How To Avoid Looking Like A Tourist In France

Travelling like a tourist in France is not safe and it can prevent you from seeing some of the best parts of the culture. Here are some tips for

France is one of the most culturally rewarding destinations in the world. It is a country that wears much of its rich history on its sleeve. For the tourist, visiting such places as the Eiffel Tower and Versailles can be incredible experiences, but there is more to France than grandiose monuments and long waiting lines. To truly experience France is it crucial to avoid looking and acting like a typical tourist. Besides, with heightened global tensions, you will be safer if you do not make yourself a target by looking British or American. This guide will cover the basics of blending in with the French, and it will cover clothes and attitudes you will need to bring with you to make your trip as safe and gratifying as possible.

It is commonly thought that the French are among the most fashionable people in the world. While there is a great deal of truth in this, it is no reason to go out and buy a bunch of expensive clothes for your trip. Instead, stick to the basics. Darker, more subdued colors will make you less conspicuous in the streets of any French city. They are easier to match, as well. Matching is essential; you are sure to be noticed (and probably laughed at) if you clash. You are better off sticking to grays, browns, and blacks for this reason. Blue jeans are considered acceptable during the day, but never out to a restaurant, and generally not at night. Oh, and leave the Hawaiian shirt at home.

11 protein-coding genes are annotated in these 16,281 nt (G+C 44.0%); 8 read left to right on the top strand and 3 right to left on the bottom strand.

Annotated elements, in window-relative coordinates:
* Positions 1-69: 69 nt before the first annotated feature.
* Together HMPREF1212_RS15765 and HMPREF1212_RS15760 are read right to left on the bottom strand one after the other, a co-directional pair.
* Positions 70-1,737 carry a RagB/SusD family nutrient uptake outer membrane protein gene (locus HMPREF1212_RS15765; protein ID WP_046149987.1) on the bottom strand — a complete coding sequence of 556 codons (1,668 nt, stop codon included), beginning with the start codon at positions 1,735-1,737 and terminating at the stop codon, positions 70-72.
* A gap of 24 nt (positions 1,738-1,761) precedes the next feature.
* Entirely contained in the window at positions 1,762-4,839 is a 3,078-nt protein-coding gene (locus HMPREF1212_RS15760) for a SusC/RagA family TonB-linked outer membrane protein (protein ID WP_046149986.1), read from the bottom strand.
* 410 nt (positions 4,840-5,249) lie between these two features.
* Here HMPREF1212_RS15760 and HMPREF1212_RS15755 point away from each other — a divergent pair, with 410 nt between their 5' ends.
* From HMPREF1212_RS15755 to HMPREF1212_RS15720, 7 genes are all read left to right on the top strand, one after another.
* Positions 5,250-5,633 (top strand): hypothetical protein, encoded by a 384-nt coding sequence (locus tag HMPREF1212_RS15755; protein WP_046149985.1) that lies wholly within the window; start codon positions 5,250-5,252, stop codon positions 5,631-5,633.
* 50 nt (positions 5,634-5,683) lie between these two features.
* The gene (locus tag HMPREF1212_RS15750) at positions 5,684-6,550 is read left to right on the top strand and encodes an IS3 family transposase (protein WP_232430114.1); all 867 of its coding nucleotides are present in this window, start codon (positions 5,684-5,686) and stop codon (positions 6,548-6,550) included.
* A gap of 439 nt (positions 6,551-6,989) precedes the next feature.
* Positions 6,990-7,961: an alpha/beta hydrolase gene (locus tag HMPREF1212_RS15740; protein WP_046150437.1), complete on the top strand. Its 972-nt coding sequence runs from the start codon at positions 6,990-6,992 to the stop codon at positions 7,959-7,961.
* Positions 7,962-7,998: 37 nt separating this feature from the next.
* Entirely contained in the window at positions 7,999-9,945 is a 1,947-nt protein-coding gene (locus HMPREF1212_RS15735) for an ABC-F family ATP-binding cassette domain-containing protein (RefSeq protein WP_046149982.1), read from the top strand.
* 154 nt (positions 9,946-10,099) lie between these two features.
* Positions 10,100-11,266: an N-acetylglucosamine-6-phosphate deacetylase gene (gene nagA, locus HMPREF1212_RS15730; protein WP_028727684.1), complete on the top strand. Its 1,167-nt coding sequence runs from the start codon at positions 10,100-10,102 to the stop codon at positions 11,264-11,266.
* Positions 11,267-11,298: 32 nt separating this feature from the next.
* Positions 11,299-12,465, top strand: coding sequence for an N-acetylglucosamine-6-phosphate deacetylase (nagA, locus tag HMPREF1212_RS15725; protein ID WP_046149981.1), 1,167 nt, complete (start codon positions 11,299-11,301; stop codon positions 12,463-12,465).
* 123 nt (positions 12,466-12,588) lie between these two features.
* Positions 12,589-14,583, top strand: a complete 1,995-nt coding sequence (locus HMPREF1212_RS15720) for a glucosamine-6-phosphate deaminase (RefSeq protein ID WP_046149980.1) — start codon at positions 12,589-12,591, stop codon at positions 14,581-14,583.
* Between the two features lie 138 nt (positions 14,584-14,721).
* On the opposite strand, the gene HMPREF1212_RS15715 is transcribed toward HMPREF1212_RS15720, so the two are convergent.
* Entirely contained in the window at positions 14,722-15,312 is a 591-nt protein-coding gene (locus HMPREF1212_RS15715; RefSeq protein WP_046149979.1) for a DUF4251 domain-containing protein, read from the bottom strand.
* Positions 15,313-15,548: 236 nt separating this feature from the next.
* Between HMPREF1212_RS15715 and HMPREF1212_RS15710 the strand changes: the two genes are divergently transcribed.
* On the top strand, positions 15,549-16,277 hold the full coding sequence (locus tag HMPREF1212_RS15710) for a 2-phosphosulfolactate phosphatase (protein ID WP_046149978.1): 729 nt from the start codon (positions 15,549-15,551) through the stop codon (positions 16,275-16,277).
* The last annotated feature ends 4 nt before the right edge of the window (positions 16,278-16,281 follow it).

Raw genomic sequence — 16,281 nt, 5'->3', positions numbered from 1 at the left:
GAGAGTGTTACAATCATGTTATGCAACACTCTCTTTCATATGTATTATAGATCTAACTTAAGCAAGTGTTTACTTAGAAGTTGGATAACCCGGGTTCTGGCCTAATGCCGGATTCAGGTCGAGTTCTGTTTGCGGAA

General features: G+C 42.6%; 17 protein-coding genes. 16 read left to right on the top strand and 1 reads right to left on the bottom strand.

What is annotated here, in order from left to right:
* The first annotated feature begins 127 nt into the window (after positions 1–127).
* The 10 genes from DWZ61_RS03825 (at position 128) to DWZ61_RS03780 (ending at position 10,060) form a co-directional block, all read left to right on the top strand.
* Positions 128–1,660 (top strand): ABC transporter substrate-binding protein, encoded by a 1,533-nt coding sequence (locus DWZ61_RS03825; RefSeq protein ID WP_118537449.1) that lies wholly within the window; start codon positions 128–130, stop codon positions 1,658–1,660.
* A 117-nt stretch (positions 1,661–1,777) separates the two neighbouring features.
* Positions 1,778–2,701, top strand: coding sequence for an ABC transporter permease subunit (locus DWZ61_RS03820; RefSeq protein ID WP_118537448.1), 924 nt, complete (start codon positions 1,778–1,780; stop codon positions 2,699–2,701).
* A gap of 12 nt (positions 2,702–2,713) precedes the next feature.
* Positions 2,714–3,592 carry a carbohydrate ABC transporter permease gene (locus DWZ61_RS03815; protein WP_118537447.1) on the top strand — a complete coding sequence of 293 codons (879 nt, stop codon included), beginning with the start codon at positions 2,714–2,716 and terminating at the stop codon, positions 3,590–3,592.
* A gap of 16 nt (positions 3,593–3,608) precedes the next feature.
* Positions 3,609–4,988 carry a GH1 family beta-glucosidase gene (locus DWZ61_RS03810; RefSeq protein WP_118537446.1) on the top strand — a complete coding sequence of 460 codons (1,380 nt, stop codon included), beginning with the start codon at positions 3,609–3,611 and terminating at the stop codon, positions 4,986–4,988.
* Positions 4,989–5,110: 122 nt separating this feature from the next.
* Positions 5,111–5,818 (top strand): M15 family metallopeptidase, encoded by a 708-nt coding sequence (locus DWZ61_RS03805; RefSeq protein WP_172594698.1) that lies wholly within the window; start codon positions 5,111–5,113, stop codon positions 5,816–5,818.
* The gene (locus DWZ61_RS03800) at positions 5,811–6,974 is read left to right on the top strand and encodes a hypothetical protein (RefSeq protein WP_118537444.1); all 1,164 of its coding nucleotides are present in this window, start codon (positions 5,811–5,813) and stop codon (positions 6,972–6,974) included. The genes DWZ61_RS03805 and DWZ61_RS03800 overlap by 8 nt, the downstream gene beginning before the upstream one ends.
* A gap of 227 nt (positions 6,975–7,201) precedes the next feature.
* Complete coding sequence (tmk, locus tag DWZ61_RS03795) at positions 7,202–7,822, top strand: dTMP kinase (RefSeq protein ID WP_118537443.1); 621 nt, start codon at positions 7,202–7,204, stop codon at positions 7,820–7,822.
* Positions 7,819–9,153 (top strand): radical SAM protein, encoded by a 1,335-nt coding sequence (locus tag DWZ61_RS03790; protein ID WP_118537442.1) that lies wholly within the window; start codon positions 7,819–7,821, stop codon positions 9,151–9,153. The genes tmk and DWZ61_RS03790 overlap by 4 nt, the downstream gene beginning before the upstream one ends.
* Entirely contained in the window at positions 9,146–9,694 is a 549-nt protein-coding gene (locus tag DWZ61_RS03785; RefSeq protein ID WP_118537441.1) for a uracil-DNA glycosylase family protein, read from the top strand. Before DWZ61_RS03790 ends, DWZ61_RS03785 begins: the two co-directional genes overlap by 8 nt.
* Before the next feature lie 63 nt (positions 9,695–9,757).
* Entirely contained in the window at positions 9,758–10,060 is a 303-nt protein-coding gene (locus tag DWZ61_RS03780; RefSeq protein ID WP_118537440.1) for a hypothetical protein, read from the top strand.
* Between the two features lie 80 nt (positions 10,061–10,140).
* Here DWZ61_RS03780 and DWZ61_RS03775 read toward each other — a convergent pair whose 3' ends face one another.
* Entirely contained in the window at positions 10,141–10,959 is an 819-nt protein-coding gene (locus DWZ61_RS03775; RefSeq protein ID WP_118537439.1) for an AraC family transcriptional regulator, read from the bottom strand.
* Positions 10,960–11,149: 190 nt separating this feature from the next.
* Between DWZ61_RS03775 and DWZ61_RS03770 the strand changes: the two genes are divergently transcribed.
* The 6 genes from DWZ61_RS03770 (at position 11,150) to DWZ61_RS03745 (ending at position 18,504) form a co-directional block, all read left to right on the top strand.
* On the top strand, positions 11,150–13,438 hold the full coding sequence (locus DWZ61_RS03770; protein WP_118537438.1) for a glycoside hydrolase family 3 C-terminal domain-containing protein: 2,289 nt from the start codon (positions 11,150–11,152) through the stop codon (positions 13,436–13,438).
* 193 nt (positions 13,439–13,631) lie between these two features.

When it comes to accessories such as bags, shoes, and watches, leather is the best choice by far, but don't go overboard on expensive leather or you will end up making yourself a target for pickpockets and thieves. Instead, find well worn leather bags and jackets, which make perfect attire for daytime walks and classier nighttime venues. Baseball caps of any kind are a definite faux pas, but if you do wear one, always remember to take it off when you go inside. Another tourist accessory, the camera, is an absolute must-have, but be discreet about it; keep it in your bag until you are ready to use it. Speaking of bags, shoulder bags are a good choice for anyone, since they are fashionable and difficult to steal when worn correctly.

Dressing to blend is fairly easy, but it is a bit harder to change your behavior. The French have a different way of doing everything. Their main complaint about Americans is that we are too loud. For many people this is true. Yelling across a crowded area is undoubtedly the fastest way to get yourself noticed, especially if you are speaking English. Learn to speak quietly to the people you are traveling with. It might even help to develop a couple of hand signals to use in places where you really don't want to be identified as an outsider.

Many people claim that the French are impolite. This myth stems mostly from the way they treat tourists, who are often very rude themselves. Remember to say please and thank you, even if you say it in English. Make no mistake; most of the French can understand English even if they do not speak it very well. If you don't speak French, it is acceptable to speak English when you need to, but always do so discreetly and politely. If you treat the locals with respect they are more likely to respect you in turn.

It is not difficult to have a great time visiting France, but to get the very most out of it, you have to be willing to accept these simple changes in order to avoid being the stereotypical tourist.

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